Melodrama with every note

Dayton Opera presents Tocsa

By Eric Street

 Photo: Michele Capalbo as Tosca and Scott Piper as Cavaradossi in Dayton Opera’s February 2005 production of Tosca; photo: Andy Snow

It’s time to shake off the November blahs with something dramatic, passionate, rousing and tuneful. On Friday, Nov. 22 at 8 p.m., and Sunday, Nov. 24 at 3 p.m. in the Mead Theatre of the Schuster Performing Arts Center, Dayton Opera presents Giacomo Puccini’s passion-saturated masterpiece Tosca, performed in Italian with English surtitles.

Among the most popular operas ever written, Tosca promises and delivers a spine-tingling tale of love, lust and treachery set to Puccini’s easy-to-love music. It’s a great starter opera, too – particularly if you don’t mind a little carnage onstage. Puccini heroines rarely survive to collect a pension, and in Tosca all the main characters are killed off in true Shakespearian fashion by the end: one by stabbing, one by firing squad and one by leaping from a high parapet.

Tosca takes place in Rome of 1800, and uses well-known Roman settings for its action. Act I opens inside the church of Sant’Andrea della Valle, Act II takes place in the Farnese Palace and Act III is set in the upper parts of the Castel Sant’Angelo, from which Tosca famously leaps at the end of the opera. Puccini took pains to adapt the music of his second act Te Deum to the exact pitch of the great bell of St. Peter’s Basilica. He was equally painstaking when writing the music that opens Act III, in which Rome awakens to the sounds of church bells.

Sopranos love the title role, the fiery Floria Tosca, since she is a beautiful – if temperamental – opera diva. Dayton Opera’s Tosca will be sung by soprano Kara Shay Thomson, who has recently performed the role at Kentucky Opera, Opera New Jersey and Atlanta Opera, and will sing it again in April at Florida Grand Opera. Dayton audiences may remember her as a splendid Sieglinde in the staged presentation of Act 1 of “Die Walkure” in last season’s The Glory of Wagner.

“Tosca’s a delight to sing and I know her well,” said Thomson of her upcoming role. “She’s so rewarding! She gets to do all the things I love to do – she’s dramatic, she’s tender, she sings wonderful music. She allows me to do all the things I love to do with my voice.”

Her response was quick when asked why so many people love Tosca. “[It] appeals to our sense of right and wrong,” Thomson explained. “It’s a love story, but it’s also a crime story and a tragedy. It’s also a great first opera, because it has very few characters to keep track of. There’s a girl, there’s a boy she likes and a very bad man!” she laughed.

“But if you close your eyes, there’s always the music – that’s the draw,” Thomson continued. “Those opening chords just draw you in immediately!”

Tosca’s obsessive, loathsome admirer, the corrupt chief of police Scarpia is sung by bass-baritone Mark Schnaible, who performed the title role of Boito’s Mephistopheles to great applause in September’s DPAA Season Opening Spectacular.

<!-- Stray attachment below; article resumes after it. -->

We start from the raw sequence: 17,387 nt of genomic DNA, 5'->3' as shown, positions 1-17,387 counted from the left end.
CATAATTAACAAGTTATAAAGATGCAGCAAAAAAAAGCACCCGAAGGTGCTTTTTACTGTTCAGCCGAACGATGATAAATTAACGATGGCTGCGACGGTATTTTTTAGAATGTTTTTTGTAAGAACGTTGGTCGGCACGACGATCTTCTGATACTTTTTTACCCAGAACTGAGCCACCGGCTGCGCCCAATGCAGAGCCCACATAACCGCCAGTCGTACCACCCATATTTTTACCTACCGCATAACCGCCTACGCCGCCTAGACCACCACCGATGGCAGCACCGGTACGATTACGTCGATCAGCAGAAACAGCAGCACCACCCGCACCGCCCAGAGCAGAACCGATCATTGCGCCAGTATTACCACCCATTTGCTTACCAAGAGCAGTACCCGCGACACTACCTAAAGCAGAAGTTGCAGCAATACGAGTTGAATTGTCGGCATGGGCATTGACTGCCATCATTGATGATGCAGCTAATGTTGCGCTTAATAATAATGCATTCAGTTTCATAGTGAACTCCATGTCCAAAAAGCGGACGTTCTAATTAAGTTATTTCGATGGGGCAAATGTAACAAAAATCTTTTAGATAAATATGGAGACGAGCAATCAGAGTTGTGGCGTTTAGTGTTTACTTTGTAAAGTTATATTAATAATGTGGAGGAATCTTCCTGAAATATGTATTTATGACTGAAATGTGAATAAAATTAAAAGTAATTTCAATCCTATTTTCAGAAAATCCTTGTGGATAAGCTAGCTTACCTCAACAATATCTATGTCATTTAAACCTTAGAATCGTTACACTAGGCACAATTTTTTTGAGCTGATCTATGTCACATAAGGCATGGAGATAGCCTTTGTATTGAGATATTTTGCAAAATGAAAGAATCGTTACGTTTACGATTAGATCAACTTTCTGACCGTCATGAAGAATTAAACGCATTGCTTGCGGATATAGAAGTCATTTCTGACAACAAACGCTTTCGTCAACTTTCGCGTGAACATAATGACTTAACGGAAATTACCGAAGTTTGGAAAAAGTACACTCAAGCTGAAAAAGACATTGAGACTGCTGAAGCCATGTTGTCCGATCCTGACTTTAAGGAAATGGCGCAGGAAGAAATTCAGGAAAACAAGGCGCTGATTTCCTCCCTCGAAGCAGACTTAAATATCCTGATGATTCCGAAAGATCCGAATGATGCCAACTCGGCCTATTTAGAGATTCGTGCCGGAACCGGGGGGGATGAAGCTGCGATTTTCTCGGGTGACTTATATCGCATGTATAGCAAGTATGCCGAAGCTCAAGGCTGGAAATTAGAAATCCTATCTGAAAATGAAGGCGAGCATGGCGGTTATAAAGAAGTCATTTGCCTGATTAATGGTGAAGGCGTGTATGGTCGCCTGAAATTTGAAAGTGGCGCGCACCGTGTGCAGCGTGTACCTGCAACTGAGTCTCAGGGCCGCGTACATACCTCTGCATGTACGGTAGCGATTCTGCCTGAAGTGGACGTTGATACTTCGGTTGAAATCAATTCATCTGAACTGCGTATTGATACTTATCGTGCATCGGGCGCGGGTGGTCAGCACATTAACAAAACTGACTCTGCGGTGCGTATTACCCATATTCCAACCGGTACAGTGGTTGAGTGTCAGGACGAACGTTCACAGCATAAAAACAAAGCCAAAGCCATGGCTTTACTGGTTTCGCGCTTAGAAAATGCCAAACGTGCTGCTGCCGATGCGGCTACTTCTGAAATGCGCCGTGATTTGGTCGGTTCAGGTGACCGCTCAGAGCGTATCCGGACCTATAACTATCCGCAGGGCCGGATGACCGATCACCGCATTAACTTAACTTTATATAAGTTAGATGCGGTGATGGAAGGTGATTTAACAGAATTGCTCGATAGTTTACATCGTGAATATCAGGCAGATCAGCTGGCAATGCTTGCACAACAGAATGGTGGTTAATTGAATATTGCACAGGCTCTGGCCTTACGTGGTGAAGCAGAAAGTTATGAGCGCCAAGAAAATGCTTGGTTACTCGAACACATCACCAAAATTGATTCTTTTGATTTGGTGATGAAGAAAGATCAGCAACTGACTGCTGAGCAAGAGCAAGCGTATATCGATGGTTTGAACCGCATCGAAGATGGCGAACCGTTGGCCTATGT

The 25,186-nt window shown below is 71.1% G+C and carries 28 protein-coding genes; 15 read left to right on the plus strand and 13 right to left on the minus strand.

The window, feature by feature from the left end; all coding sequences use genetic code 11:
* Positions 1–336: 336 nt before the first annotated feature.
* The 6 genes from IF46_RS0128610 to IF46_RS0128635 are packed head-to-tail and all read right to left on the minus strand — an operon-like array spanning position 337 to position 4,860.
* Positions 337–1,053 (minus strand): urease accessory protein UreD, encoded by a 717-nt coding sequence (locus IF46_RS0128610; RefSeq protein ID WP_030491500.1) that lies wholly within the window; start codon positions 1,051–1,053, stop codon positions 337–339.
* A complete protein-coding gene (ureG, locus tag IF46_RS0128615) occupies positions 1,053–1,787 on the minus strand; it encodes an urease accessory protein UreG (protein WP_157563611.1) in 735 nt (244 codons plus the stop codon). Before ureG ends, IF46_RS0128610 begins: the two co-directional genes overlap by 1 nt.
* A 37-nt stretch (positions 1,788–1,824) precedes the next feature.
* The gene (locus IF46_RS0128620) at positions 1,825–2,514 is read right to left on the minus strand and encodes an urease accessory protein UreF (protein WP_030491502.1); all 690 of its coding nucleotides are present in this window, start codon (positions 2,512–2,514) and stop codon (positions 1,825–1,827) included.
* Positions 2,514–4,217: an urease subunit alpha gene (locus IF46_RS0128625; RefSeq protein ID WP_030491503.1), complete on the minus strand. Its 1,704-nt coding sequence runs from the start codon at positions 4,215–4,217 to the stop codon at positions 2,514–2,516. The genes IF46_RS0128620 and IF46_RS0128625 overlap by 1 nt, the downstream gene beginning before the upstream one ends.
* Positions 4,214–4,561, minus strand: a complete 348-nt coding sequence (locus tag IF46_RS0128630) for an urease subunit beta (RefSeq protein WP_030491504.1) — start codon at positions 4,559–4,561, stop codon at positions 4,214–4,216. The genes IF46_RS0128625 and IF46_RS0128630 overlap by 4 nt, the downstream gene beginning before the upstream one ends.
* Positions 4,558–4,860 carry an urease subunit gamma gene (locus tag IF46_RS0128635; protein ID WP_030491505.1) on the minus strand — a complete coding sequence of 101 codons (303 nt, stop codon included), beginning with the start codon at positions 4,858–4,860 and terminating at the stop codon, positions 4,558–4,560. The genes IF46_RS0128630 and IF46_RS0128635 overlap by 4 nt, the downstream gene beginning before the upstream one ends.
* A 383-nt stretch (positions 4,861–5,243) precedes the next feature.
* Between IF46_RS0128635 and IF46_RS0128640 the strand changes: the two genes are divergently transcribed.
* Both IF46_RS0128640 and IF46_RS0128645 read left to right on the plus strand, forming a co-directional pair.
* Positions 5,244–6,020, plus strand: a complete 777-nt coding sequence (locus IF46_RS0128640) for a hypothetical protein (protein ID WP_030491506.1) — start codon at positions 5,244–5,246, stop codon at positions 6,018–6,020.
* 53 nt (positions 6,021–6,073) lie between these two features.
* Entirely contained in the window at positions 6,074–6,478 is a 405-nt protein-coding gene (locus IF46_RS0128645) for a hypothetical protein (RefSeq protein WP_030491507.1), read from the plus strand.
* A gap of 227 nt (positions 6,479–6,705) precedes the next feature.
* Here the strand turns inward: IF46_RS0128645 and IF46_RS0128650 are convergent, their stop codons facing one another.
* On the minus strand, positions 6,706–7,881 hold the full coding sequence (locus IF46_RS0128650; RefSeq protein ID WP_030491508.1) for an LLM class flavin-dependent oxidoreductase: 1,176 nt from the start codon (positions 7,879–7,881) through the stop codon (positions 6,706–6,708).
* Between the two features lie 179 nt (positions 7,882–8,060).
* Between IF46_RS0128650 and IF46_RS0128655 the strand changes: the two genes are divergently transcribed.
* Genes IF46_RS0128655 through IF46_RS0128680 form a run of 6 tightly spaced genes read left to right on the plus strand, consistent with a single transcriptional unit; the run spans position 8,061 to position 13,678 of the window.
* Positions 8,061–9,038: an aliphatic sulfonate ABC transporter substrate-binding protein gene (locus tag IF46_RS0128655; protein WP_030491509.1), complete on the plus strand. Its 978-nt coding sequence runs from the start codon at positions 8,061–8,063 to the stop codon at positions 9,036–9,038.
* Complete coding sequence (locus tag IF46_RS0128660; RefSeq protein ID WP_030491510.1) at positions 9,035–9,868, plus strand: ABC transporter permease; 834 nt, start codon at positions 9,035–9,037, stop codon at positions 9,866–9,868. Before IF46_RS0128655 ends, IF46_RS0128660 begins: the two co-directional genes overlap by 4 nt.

Dayton Opera newcomer Tenor Jonathan Burton is Cavaradossi, Tosca’s lover who, in the course of the action, is arrested and tortured by Scarpia.

Also in the cast is Dayton Opera favorite Thomas Hammons as the Sacristan. Hammons most recently appeared here as Don Bartolo in last season’s The Marriage of Figaro. Conductor Joseph Mechavich will return to conduct the Dayton Philharmonic Orchestra.  David Roth makes his Dayton debut as stage director and there’s a performance by the Kettering Children’s Choir, as well as the Dayton Opera Chorus under the direction of Jeffrey Powell.

Tosca is the most Wagnerian of Puccini’s scores because of its compelling and memorable use of musical leitmotifs. Unlike Wagner, however, Puccini does not develop or modify his motifs, nor does he weave them into the music symphonically. He uses them effectively to refer to characters, objects and ideas, and as reminders within the narrative of the opera.

The most potent of these motifs is the sequence of three very loud and strident chords that open the opera. This motif represents the evil character of Scarpia. Other motifs identify Tosca, the love of Tosca and Cavaradossi, the fugitive Angelotti, the semi-comical character of the Sacristan in Act I and the theme of torture in Act II.


Tosca in anecdote

Not only does Tosca boast one of the more vividly melodramatic plots ever to grace the operatic stage, but it also has amassed perhaps the largest store of anecdotes about legendary performance mishaps. While no warranty is offered for the absolute veracity of these stories, it would be stingy not to divulge some of the most delicious.

The story of bouncing Tosca has been variously attributed to a production of the New York City Opera, the Chicago Lyric Opera, the Havana Opera and a small theater in northern England. Tosca’s climactic leap to her death from the walls of Castel Sant’Angelo usually ends on a concealed backstage mattress, which greatly saves wear and tear on the plummeting soprano. But in this legendary performance the stage workers had thoughtfully guarded her safety by replacing the mattress with a trampoline.  The amused audience was treated to the unexpected sight of Tosca reappearing two or three times after her fatal plunge! The renowned British soprano Eva Turner admitted to being that Tosca in a TV special hosted by Robert Merrill in which he interviewed some of the greatest Toscas of the century, including Turner, Grace Bumbry, Renata Tebaldi, Zinka Milanov, Ljuba Welitsch and Birgit Nilsson. American soprano Eleanor Steber, however – herself a Tosca to be reckoned with – always insisted that the bouncing soprano in question was Lily Djanel, and the place Havana.